Jesus is going to Jerusalem to die. Unlike Moses and Elijah, Jesus is not bigger than life. He gets no special treatment. He has to serve in the army of life just like the rest of us and has to live life in the face of death just like you and I do. The privilege of being human is to know that we are going to die and to live there anyway.

Peter makes another mistake that is not quite as obvious although analogous to the first mistake he makes. He assumes that going up on the mountain to pray means he and they are going to get something. After all Moses went up to pray and got the Word of God in the 10 Commandments. He had seen the movies with Charlton Heston and trusted it.
Moses went up to pray and met God. He met God so intimately that when he came back down from the mountain he had to cover his face because no one could stand to look at him. No one had ever seen God, and it appears that even looking at someone who had had seen God is more than anyone could stand. Even second-hand God is too much to bear.

Jesus never went anywhere to get anything. Stuff happened, but he didn’t go to get anything. Prayer is like that. Prayer, practicing the presence of God, is not about getting anything. Least of all should we assume that prayer will result in ecstasy. Make no mistake, when people, like Jesus, are transfigured by their encounter with God, extraordinary things happen. They learn to live with death for one. No wonder we don’t want to pray. We know from deadly experience that prayer is not ecstatic. When we really encounter God, we find God inside us, the same us that one day will die.

Prayer is not about getting stuff. It is about allowing God to change us. And usually the change doesn’t happen when prayer is officially going on. It happens later as we live out our prayer in life.

Monday, February 8, 2010

Epiphany 5, Year C, Feb. 7, 2010

Isaiah 6:1-8 [9-13], Psalm 138, 1 Corinthians 15:1-11, Luke 5:1-11
People Fishers, Preached by Fr. Peter Courtney

In the film “Catch me if you can” the protagonist, a brilliant improviser and con-man asks the question: “Why do the NY Yankees win all the time.” The usual answer is “They have Mickey Mantle.” The clever fellow’s answer is the key to the con. He says, “They win because all the opponents can see is the pinstripes.” The Yankee’s famous uniform camouflages them so that opponents see the pinstripes and begin to feel and act like losers.

Peter felt like a loser. Everything he did turned to ashes in his mouth. His mouth was his principal work piece and it got him into trouble at every turn. So when Jesus invited him to put out to sea, all he could see was pinstripes. All he could see was an endless parallel repetition of the previous night’s failure to catch anything. In effect he felt like the professional fisherperson who catches nothing on her side of the boat when the brand new tyro is pulling them in like crazy on the other side. “Go figure”, Peter thinks to himself.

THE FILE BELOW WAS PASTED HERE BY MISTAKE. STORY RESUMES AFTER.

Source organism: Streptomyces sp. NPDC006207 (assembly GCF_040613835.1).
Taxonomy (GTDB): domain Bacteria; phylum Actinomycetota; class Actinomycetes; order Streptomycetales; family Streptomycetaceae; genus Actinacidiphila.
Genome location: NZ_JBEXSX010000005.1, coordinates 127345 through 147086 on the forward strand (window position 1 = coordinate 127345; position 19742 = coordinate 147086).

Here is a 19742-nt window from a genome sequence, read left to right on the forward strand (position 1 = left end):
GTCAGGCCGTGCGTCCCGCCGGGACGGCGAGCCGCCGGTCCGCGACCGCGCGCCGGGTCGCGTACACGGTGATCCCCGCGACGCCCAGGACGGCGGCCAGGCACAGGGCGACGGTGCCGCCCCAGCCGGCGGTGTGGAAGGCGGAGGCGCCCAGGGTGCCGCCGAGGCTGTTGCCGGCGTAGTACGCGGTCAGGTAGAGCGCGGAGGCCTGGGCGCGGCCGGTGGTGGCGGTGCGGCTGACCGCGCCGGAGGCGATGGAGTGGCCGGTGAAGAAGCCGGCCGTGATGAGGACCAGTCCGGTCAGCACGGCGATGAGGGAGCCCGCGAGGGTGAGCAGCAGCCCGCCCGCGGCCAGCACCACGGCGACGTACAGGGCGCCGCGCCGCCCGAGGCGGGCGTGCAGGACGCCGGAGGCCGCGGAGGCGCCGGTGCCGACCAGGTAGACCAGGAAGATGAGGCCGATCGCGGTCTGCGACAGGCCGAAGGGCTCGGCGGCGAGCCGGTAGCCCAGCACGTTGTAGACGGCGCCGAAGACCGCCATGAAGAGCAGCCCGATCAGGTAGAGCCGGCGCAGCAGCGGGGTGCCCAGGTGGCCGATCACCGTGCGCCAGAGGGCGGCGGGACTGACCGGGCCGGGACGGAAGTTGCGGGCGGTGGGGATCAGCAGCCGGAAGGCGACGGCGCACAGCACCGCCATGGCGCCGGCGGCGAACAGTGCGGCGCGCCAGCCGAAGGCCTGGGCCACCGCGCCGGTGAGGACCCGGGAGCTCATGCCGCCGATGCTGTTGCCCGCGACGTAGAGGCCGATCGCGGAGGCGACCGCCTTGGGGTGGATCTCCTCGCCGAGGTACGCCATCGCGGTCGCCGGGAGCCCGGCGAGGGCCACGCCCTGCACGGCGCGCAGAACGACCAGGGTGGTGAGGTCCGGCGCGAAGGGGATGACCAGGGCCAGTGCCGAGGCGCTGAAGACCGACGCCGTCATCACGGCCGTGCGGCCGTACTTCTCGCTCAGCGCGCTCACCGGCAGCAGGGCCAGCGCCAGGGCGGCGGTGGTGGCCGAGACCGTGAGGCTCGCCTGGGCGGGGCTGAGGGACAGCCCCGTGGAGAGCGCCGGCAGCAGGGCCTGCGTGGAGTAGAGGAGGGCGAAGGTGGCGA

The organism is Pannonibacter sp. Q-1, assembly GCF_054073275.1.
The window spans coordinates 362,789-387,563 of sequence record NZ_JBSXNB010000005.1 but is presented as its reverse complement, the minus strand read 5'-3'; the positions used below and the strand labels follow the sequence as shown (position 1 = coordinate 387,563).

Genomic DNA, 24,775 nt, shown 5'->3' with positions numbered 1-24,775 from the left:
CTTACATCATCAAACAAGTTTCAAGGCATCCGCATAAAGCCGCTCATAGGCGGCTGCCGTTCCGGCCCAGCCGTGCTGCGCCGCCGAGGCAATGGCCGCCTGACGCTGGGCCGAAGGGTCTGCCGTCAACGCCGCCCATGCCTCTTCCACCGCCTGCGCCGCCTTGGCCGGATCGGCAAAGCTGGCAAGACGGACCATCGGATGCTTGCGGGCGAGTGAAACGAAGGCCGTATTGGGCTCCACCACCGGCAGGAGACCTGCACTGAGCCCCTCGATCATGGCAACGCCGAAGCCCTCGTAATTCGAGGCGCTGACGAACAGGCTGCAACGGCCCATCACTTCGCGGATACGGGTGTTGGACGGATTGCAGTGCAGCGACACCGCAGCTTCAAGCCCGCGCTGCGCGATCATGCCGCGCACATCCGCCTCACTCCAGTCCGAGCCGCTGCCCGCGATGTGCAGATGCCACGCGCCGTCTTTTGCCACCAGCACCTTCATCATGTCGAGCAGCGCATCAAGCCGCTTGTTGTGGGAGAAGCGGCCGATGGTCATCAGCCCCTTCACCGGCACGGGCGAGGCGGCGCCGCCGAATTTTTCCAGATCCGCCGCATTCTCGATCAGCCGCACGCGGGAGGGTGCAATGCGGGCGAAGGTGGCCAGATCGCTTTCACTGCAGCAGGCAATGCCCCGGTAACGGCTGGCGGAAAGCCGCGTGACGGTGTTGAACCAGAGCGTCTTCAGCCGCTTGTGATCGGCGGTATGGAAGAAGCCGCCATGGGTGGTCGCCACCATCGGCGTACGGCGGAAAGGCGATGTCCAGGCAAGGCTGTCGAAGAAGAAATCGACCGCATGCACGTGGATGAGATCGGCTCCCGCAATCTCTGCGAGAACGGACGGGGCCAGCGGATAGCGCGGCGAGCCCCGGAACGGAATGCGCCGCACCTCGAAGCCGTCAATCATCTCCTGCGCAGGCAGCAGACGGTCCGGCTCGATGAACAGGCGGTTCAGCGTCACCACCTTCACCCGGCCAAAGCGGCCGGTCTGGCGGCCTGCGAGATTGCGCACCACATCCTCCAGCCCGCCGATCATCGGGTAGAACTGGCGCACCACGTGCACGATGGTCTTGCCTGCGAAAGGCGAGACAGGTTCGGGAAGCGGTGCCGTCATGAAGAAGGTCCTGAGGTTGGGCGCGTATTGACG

But Peter goes and does it anyway. He knows in his heart that this exercise will be fruitless, an exercise in complete futility. But he goes and does it anyway. He goes and does it anyway. Perhaps because he was told to by one who had authority; perhaps because of Jesus by now famous reputation for preaching and healing; or perhaps because there lived in his cold, dark soul a spark which said, “what the heck!”

The great draught of fishes resulted. No wonder Peter says to Jesus: “Go away from me Lord, for I am a sinful man.” He is confessing his unfaith. He is admitting that he did the right thing only under duress, not because he thought it would do any good.

A friend of mine invited me to go bone fishing for a week in Belize. I would love to go to Belize. I would love to go with the person who invited me. And truth be told, I would love bone fishing for about 20 minutes whether I caught any or not. Better tell the truth here; I have zero interest in bone or any kind of fishing. I wouldn’t mind going to a warm place with a guy I like for a few days, but having to go fishing is a pretty high price to pay. We learn from Peter the apostle that the most important thing about being a fisher person is to want to fish.

Jesus calls us to be fishers of people. If we believe the fishing business is someone else’s business, then we won’t go to Belize or anywhere else to do it. We won’t do it at home either. Somehow we need to hear Jesus call to each one of us to be fishers of men and women.

How do we do that? I like the ones King Oemig suggests in the Three G’s.

1. Go to church. Church going is like fishing for Peter. A lot of the time it seems fruitless, pointless. The preacher is well, a preacher. The congregation is, well, the congregation. The music is too, well, whatever we don’t like; the pews too hard; the children too loud, too few, too many, whatever.

Jesus told Peter to Go. For some of us going to church is easy. We have found ways to make it work for us; mostly by regular, unceasing practice. For others going to church just doesn’t seem like it is worth the trouble. Jesus’ answer. “Go.”

2. The second G is Give. Give money. Give of your time and talent. This is not a law any more than Going is a law. But it does work to make disciples out of us. It makes us fishers since we are willing to stand up for what we believe and write a check for it too.

God deals only in gifts. God is about uncalculating generosity as the prodigal son and the workers in the vineyard evidence.

I read recently that the God we believe in is the person we will become. If we believe in a vengeful, absent, capricious God, we will become like that God. If our God is generous, selfless, ungrudging, compassionate, open-minded, we will become that kind of person. Choose a generous God and Give!

3. The third G is to give up grudges. Father Layton Zimmer was my rector when I was a teenager. He had retired in Hawaii when I moved there. He gave me some good advice: “Peter, the Islands are small. There is no room for binges, love affairs, or vendettas.”